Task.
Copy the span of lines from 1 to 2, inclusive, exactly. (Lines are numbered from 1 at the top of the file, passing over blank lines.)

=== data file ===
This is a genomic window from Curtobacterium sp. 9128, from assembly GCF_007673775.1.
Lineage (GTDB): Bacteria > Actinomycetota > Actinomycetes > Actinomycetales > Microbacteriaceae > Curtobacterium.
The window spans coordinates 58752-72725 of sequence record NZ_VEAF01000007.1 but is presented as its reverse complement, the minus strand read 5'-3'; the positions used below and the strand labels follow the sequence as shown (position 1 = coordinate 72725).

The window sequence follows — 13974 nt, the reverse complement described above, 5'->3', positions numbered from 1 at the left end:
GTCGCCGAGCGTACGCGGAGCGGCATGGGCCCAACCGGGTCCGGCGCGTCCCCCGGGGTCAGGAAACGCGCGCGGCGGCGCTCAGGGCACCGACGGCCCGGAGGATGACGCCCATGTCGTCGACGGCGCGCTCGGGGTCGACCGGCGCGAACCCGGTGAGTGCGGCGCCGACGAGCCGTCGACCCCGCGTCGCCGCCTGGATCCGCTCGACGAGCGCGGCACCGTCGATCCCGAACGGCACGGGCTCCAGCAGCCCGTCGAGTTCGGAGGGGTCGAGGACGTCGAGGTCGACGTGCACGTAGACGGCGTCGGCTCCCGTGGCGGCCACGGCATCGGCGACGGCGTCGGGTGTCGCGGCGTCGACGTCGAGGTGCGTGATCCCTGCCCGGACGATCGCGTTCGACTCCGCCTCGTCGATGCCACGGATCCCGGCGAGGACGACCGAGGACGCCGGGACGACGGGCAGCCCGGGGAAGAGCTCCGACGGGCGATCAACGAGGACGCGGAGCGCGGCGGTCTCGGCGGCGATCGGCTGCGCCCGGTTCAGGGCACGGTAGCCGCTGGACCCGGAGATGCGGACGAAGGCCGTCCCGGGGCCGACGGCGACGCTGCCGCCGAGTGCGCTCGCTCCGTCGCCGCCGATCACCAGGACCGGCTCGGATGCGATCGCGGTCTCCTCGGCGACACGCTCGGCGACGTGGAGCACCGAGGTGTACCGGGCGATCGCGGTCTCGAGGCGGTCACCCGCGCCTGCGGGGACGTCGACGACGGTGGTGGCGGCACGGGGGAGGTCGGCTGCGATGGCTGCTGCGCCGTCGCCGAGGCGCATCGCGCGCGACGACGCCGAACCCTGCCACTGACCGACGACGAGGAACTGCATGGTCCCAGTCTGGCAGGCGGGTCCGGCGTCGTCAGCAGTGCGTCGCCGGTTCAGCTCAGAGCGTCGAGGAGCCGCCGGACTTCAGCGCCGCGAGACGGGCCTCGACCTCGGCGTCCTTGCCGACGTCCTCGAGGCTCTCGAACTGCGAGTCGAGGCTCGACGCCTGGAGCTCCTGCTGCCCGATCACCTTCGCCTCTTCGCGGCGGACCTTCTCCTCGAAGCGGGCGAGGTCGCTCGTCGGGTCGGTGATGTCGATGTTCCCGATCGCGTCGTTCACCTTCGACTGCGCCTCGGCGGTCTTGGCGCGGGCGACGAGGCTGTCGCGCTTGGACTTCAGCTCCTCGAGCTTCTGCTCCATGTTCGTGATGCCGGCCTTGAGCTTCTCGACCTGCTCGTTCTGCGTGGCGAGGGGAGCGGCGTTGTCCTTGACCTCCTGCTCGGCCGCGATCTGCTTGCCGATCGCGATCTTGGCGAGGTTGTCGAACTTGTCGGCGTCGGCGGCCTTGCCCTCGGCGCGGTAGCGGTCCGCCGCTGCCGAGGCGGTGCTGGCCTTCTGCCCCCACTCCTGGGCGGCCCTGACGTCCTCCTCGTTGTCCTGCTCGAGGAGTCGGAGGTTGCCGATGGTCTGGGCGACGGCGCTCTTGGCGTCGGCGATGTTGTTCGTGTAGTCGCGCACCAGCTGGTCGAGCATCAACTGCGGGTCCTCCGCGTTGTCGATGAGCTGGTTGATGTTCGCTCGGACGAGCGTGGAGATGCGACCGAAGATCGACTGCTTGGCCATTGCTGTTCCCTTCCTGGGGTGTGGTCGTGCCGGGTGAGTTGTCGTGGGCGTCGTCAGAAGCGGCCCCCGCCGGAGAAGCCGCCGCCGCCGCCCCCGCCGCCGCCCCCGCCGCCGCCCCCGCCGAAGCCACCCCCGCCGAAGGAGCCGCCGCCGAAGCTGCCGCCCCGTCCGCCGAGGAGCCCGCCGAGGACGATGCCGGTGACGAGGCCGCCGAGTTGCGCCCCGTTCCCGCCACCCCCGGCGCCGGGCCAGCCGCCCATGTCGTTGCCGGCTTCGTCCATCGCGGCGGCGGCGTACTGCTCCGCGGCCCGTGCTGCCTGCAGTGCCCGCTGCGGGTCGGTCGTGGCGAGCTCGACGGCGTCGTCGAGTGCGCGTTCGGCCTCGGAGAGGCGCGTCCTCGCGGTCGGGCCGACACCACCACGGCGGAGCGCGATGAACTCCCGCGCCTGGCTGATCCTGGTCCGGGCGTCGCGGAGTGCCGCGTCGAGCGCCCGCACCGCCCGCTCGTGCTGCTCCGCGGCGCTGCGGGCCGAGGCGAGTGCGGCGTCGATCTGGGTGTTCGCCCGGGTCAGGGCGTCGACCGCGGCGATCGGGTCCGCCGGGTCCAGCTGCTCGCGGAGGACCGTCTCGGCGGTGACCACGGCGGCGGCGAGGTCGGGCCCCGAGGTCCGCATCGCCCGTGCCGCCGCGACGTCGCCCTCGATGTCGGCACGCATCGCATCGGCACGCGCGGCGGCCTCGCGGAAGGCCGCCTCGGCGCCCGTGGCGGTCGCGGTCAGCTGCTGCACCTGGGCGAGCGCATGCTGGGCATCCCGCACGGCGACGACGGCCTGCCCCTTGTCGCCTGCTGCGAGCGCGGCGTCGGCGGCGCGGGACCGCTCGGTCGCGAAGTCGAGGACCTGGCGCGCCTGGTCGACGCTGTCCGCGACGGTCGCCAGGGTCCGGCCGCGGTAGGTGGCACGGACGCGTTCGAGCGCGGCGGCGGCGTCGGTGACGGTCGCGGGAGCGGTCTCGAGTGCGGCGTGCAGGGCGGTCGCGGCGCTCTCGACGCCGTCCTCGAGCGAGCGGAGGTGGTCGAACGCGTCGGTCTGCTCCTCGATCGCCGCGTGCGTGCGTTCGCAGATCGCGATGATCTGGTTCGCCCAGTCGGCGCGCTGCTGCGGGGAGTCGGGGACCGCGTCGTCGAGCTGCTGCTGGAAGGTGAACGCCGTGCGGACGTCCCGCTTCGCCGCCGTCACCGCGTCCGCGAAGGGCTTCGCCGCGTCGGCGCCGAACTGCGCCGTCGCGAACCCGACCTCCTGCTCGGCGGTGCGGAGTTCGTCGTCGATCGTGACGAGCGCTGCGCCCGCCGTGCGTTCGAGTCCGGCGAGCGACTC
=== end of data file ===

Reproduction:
This is a genomic window from Curtobacterium sp. 9128, from assembly GCF_007673775.1.
Lineage (GTDB): Bacteria > Actinomycetota > Actinomycetes > Actinomycetales > Microbacteriaceae > Curtobacterium.